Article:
Smaller South Asian countries like Nepal, Bhutan, and Sri Lanka thus often find themselves caught between the geostrategic rivalry of India and China. The Indians seem especially insecure. Whenever one of these smaller countries is seen as getting close to China, India reacts furiously—and often counterproductively—employing highly coercive methods to bring these countries in line.
But such petulant diplomacy against its small neighbors doesn’t behoove the world’s largest democracy. In a sign that China is more comfortable with the idea of cooperating with India in South Asia than the other way around, Chinese President Xi Jinping recently proposed the idea of making Nepal an economic bridge between India and China, to the ultimate benefit of all three countries. But India isn’t sold on the idea.
Historically, unlike India, China has looked to maintain strict neutrality in Nepal, leaving Nepalis to decide what is best for their country. But following Nepal’s recent overtures to China —which, among other things, resulted in a historic transit treaty between the two countries that now allows Nepal to import goods from third countries via Chinese territories—China has seemed more comfortable making “suggestions” to Nepal. In fact, it is believed that was it not for last-minute Chinese intervention, the Nepali government headed by “pro-China” Prime Minister KP Sharma Oli would have collapsed by now.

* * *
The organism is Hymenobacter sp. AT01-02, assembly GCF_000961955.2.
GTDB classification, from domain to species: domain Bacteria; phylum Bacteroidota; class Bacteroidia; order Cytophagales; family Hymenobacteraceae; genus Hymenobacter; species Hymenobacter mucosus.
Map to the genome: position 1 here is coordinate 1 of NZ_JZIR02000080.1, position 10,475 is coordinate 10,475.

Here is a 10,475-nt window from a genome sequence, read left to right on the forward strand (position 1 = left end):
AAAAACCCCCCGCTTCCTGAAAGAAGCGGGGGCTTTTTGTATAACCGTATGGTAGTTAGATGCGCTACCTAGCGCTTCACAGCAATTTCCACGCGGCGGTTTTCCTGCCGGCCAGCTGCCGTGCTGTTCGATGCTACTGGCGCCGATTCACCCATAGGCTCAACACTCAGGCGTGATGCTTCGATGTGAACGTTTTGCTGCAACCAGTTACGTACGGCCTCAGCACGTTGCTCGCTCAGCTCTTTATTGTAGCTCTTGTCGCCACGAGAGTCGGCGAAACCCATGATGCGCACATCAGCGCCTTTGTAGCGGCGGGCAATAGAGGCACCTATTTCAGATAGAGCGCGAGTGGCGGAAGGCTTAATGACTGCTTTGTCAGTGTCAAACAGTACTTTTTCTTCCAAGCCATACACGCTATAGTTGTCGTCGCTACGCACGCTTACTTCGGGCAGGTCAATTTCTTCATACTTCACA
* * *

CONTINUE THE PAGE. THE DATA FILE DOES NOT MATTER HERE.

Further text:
But if India’s goal was to keep the Chinese at a safe distance from Nepal, its recent “sledgehammer-diplomacy” has been a spectacular failure. In the 70-year-old bilateral relationship between independent India and Nepal, anti-India feelings among common Nepalis (and the corresponding goodwill for China) have never been higher.